Traditional pharmacotherapies for Parkinson’s disease (PD) aim to restore depleted dopamine levels in the brain. While treatments such as levodopa do provide a clinical benefit to patients, they are limited by long-term complications, including dyskinesia. Such treatments are also conceptually limited, since PD is a complicated disorder in which multiple interacting neurotransmitter systems are implicated. Within the basal ganglia (a group of interconnected brain nuclei that help to control voluntary movement) dopamine, gamma-aminobutyric acid, and glutamate all play key roles. Thus, it is important to approach the treatment of PD from several different angles, by targeting different neurotransmitter systems in addition to those that are dopaminergic. The glutamatergic system, the topic of this review, is one promising area for the development of new pharmacotherapies in PD. Through actions on the glutamate system, new pharmacotherapies have the potential to improve cognition, mood and pain, as well as motor symptoms.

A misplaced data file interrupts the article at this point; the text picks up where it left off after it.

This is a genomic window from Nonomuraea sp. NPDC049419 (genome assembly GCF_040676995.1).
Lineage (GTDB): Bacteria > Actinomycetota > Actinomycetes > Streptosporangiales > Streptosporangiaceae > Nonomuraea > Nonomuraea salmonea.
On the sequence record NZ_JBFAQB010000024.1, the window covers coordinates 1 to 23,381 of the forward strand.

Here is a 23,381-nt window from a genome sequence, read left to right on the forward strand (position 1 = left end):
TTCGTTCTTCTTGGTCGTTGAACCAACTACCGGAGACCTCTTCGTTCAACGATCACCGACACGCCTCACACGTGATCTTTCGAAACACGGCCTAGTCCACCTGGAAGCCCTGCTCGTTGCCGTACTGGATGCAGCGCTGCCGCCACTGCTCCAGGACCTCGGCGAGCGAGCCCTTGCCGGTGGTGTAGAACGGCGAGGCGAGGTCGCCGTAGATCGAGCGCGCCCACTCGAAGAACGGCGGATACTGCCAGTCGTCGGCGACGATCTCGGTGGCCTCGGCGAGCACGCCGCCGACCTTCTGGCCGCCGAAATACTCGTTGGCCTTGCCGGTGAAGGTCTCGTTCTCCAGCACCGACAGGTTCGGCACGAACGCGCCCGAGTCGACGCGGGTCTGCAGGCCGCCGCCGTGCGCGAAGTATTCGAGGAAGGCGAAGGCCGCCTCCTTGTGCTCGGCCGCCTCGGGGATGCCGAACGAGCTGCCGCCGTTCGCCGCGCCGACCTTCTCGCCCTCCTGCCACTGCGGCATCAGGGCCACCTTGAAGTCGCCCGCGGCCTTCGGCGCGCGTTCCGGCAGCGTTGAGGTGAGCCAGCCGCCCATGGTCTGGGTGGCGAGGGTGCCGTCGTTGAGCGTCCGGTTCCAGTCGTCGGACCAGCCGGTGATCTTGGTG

Glutamate, basal ganglia, Parkinson’s disease, motor and non-motor symptoms
Peter Jenner reports receiving personal fees from Zambon SpA and Profile Pharma outside of this submitted work. Carla Caccia reports receiving personal fees from Zambon SpA outside of this submitted work and was employed by Newron Pharmaceuticals SpA up to 2010.
Double-blind peer review.
The named authors meet the criteria of the International Committee of Medical Journal Editors for authorship for this manuscript, take responsibility for the integrity of the work as a whole and have given final approval for the version to be published.
April 03, 2019
6 June 2019
June 21, 2019
Peter Jenner, Professor and Head, Neurodegenerative Diseases Research Group (NDRG), School of Health and Biomedical Sciences, King’s College London, London, SE1 1UL, UK. E: email@example.comLinkedIn: linkedin.com/in/peter-jenner-89a96811
The publication of this article (but not the related video interview) was supported by Zambon SpA. The views and opinions expressed are those of the authors and do not necessarily reflect those of Zambon SpA.